Earth Retention Structures Explained

Earth retention structures are used in a variety of situations, from backyard gardens to urban city centers. It’s essential for skyscrapers and other large buildings to have earth retention structures in place to prevent a range of problems, such as protecting underground parking facilities or utilities installed beneath the earth’s surface. Let’s take a closer look at how earth retention works and why it’s an important concept in construction.

What are earth retention structures?

Earth retention involves stabilizing soil and rock during excavation. Contiguous piles, ground anchors and soldier piles may assist in this. Reinforcement concrete is also made to resist the earth’s pressure when necessary. These piles are utilized in order to keep dirt in the same place during building. They can either be temporary or permanent depending on the project.

Contiguous pile walls are each piled next to each other. These act as permanent earth retention structures. Soldier piles, on the other hand, are used as temporary shoring as they are quick to install and remove and are placed about six to 12 feet apart.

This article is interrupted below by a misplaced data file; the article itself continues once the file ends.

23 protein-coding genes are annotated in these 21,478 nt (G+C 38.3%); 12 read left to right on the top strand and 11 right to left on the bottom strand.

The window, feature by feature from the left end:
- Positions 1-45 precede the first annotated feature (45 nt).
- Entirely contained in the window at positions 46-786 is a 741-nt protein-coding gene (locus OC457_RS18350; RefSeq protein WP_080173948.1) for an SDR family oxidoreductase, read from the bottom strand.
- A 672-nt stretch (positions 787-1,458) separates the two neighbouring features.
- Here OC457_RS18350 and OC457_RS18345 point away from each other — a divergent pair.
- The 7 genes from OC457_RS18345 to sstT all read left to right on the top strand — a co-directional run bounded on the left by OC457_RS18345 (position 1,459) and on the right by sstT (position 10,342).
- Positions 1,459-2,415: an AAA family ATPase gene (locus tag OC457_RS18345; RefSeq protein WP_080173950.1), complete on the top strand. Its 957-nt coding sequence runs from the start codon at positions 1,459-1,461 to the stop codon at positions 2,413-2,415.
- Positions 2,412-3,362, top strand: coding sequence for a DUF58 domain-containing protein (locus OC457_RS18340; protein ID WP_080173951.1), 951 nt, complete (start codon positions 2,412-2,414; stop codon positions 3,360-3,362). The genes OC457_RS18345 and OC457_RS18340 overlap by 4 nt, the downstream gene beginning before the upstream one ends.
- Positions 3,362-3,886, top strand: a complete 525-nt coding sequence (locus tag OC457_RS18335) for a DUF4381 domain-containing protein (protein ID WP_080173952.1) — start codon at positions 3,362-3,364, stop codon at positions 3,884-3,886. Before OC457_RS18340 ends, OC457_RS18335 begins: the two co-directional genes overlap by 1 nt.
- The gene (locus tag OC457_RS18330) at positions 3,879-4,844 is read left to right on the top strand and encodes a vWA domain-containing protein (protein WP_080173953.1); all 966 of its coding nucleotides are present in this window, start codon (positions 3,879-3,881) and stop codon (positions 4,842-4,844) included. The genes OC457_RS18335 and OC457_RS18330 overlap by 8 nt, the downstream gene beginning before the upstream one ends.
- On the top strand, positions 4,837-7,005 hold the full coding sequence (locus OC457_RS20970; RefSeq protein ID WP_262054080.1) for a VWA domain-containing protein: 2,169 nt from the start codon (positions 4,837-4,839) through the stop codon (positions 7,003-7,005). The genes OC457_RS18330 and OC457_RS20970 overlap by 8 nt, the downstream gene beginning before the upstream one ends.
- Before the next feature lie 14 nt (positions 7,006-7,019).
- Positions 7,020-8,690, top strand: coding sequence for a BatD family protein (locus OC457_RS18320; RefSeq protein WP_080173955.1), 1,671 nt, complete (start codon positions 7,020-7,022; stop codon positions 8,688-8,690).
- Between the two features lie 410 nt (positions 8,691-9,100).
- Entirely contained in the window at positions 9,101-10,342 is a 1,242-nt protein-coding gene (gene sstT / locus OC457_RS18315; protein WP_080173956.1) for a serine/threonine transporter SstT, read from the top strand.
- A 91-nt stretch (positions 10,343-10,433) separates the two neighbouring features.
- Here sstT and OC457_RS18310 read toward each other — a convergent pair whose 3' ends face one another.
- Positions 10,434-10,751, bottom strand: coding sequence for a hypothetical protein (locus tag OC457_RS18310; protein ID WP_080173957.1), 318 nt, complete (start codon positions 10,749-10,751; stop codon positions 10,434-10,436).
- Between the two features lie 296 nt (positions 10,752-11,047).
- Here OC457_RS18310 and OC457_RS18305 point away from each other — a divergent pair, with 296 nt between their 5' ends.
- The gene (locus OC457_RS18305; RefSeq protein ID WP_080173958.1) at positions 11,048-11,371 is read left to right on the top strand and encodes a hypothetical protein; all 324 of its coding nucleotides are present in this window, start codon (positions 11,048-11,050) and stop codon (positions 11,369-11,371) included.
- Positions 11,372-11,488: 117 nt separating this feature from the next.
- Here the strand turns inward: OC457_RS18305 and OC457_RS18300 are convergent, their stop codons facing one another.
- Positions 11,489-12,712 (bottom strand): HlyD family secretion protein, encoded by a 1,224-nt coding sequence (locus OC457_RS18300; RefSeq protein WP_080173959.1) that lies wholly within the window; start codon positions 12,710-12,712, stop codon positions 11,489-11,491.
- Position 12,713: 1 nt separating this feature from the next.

How do earth retention structures work?

Everything depends on the type of earth retention structure being used. Here are some other common structures.

  • Vertical faces: If you’re using temporary wooden piles, rock nails and soil nails are a favored alternative to a pile driver for placing these. When you dig deeper, you keep the earth stable by using its mass to help it remain in place. For a permanent installation, these act as ground anchors that are able to release grout at a variety of locations in order to hold it in place. The anchors will not come loose.
  • Concrete piles: Also referred to as continuous flight augering, this involves pumping the concrete directly into the hollow auger as it’s removed. Then a rebar cage is placed in the concrete upon extraction, all the way down to the bottom, as much as 100 feet deep. Sometimes I-beams may be used to improve strength.
  • Shotcrete: Earth retention structures may be overlaid using shotcrete, as is typically done with levees, drainage systems and watercourses. When shotcrete is used in shoring for excavation projects, rebar is added and secured when the retaining wall is installed. This is cheaper and faster than using concrete panels, while also being easier to shape.
  • Non-vertical slopes: If the embankment is reasonably stable, it may only need a bit more support to ensure it doesn’t shift during building when heavy-duty equipment is crossing over it. In these cases, a geogrid mesh is custom made to make the structure more suitable to the environment. This can be removed when the work is done or left as a permanent addition.

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